How the DART responds to emergencies
Canada sends the Disaster Assistance Response Team (DART) to help when natural disasters and emergencies happen in other countries. Canada sends the DART on request, when local responders are overwhelmed and people have nowhere else to turn. The DART can leave on very short notice to anywhere in the world, and it can operate for up to 60 days.
How the DART operates
Canada sends the DART to regions where it has government support and where it will not face organized resistance.
The DART is made up of Canadian Armed Forces (CAF) and civilian experts from across Canada who are trained and ready to go out on short notice. Its equipment is also maintained for an immediate response.
What happens on a DART operation
The DART works primarily to:
- stabilize the main impacts of the disaster, working with national and regional governments and other agencies;
- prevent secondary impacts of the disaster; and
- gain time until national and international aid groups arrive to provide long-term aid to the region.
The DART is not designed to provide first response services. It does not conduct search and rescue or emergency trauma care. Instead, it can help when local governments and groups that provide primary health care and drinking water are overstretched.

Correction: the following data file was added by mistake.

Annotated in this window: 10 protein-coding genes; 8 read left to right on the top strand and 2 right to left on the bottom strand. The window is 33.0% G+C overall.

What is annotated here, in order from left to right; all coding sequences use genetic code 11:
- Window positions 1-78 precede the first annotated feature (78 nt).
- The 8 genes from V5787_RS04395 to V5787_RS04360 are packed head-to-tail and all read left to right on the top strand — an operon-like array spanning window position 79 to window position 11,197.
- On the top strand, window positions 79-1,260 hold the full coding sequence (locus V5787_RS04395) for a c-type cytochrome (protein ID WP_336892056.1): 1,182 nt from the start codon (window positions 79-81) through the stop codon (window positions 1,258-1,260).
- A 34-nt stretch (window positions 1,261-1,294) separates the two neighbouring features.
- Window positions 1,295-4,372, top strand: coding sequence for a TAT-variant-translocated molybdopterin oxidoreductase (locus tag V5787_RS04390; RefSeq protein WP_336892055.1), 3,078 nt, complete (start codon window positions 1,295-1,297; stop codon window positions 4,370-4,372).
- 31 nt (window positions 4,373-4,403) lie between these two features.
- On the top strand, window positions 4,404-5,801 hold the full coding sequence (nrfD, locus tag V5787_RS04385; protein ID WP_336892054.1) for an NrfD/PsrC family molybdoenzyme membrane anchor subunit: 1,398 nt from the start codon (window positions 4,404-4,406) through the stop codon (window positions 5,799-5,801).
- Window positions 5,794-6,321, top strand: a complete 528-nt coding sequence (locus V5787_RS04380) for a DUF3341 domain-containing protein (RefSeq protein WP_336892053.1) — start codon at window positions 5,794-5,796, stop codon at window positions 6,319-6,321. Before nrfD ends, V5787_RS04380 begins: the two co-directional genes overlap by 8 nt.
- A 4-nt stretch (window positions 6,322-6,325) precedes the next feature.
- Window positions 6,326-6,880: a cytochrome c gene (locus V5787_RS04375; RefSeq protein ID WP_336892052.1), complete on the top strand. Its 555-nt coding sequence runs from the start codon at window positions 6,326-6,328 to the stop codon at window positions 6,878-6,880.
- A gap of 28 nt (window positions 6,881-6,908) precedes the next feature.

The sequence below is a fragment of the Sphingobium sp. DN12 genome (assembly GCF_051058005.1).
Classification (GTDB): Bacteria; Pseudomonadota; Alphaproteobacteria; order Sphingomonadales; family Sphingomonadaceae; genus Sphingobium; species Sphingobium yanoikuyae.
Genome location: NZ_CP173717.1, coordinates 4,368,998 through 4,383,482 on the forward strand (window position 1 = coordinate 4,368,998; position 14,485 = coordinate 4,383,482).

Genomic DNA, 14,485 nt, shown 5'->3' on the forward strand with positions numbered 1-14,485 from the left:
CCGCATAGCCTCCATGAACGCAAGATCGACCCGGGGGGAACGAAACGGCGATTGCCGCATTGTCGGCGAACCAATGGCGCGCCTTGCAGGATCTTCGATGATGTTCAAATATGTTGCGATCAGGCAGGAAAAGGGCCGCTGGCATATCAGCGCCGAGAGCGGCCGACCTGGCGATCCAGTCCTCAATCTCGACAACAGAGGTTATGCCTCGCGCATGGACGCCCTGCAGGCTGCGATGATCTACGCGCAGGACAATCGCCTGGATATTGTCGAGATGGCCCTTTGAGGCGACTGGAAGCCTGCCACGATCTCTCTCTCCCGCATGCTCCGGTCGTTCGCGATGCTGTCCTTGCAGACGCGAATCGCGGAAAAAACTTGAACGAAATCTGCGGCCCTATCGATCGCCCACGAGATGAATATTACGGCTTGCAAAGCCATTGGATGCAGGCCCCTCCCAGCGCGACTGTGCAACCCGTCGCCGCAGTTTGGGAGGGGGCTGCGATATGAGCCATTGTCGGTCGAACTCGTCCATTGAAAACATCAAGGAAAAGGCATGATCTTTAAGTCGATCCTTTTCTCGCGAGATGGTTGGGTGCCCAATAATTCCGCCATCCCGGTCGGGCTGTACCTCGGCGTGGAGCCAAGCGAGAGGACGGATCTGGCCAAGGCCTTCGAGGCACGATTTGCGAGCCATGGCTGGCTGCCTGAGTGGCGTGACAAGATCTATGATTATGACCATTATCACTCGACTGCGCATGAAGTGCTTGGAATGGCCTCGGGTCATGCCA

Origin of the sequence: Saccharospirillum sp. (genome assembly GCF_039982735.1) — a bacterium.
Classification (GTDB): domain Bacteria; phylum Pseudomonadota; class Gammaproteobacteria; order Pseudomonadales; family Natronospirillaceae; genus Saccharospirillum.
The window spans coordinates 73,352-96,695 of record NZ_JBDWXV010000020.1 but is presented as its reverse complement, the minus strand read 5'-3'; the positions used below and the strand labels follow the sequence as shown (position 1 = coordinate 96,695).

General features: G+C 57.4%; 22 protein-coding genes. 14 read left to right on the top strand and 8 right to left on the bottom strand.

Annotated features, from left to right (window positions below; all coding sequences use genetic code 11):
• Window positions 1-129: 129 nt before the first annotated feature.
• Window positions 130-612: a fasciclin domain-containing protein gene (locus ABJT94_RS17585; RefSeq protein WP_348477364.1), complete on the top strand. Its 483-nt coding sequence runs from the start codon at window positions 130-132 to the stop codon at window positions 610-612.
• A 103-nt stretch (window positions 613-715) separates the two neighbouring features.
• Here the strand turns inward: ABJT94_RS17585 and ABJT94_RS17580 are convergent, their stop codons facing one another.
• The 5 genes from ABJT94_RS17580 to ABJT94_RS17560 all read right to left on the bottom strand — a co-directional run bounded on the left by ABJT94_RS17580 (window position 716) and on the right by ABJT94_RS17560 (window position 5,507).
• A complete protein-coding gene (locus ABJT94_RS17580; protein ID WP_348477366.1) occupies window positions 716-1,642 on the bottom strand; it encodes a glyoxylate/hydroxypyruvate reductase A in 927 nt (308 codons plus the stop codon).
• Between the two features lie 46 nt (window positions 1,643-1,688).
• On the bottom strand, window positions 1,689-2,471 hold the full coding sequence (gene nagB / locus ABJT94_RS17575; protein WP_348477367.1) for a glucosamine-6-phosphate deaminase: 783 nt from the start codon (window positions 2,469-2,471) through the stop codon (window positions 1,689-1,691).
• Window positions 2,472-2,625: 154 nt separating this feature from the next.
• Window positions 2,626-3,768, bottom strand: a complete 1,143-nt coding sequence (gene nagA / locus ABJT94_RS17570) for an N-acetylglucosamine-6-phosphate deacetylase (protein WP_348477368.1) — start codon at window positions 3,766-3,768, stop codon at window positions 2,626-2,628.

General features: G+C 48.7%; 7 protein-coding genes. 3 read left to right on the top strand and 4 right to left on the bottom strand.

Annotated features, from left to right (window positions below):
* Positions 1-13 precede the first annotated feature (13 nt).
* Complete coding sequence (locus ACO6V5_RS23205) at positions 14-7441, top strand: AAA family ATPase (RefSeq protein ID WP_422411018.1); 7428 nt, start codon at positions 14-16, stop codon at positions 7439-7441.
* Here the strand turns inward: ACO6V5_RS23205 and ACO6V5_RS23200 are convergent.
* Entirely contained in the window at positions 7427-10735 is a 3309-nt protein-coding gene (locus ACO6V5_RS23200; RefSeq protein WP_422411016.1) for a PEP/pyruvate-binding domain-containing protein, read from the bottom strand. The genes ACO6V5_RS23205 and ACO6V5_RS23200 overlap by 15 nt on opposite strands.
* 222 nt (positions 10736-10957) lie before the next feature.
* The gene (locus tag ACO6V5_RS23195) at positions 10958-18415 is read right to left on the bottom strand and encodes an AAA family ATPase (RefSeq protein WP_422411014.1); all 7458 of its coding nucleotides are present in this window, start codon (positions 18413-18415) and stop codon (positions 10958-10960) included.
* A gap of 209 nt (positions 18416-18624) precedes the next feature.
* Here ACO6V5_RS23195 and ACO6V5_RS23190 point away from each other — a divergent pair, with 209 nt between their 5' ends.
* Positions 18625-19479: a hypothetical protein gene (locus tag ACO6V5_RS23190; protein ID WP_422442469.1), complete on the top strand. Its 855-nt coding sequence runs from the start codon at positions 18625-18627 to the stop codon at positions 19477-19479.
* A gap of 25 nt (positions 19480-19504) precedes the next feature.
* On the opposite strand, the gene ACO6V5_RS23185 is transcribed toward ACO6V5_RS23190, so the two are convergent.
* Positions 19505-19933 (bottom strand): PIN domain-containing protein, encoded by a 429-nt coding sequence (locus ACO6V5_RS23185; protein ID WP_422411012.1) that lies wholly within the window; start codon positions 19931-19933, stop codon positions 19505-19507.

A typical DART operation will provide:
- water purification (up to 50,000 litres of safe drinking water per day);
- primary medical care (serving up to 250 to 300 outpatients and 10 inpatients per day depending on needs); and
- engineering help (field engineers, construction engineers and heavy equipment).
How a DART mission is launched
When a country is facing a crisis, it can request help from Canada. This request may come straight from a country that is in need. It may also come from an international organization such as the United Nations (UN).
The Canadian government decides whether to help based on recommendations from its departments. Global Affairs Canada (GAC) is the lead department when the government of Canada responds to a humanitarian crisis abroad. The CAF supports GAC when help is requested. The CAF is equipped to assist when disasters strike and people in other countries are in crisis.
The Canadian Disaster Assessment Team (CDAT) is a group of experts from GAC and the CAF. When a request for help comes in, the CDAT goes to the disaster zone and assesses the needs on the ground. It then recommends whether to send CAF assets and the DART to respond to the crisis. The Canadian government makes the final decision.
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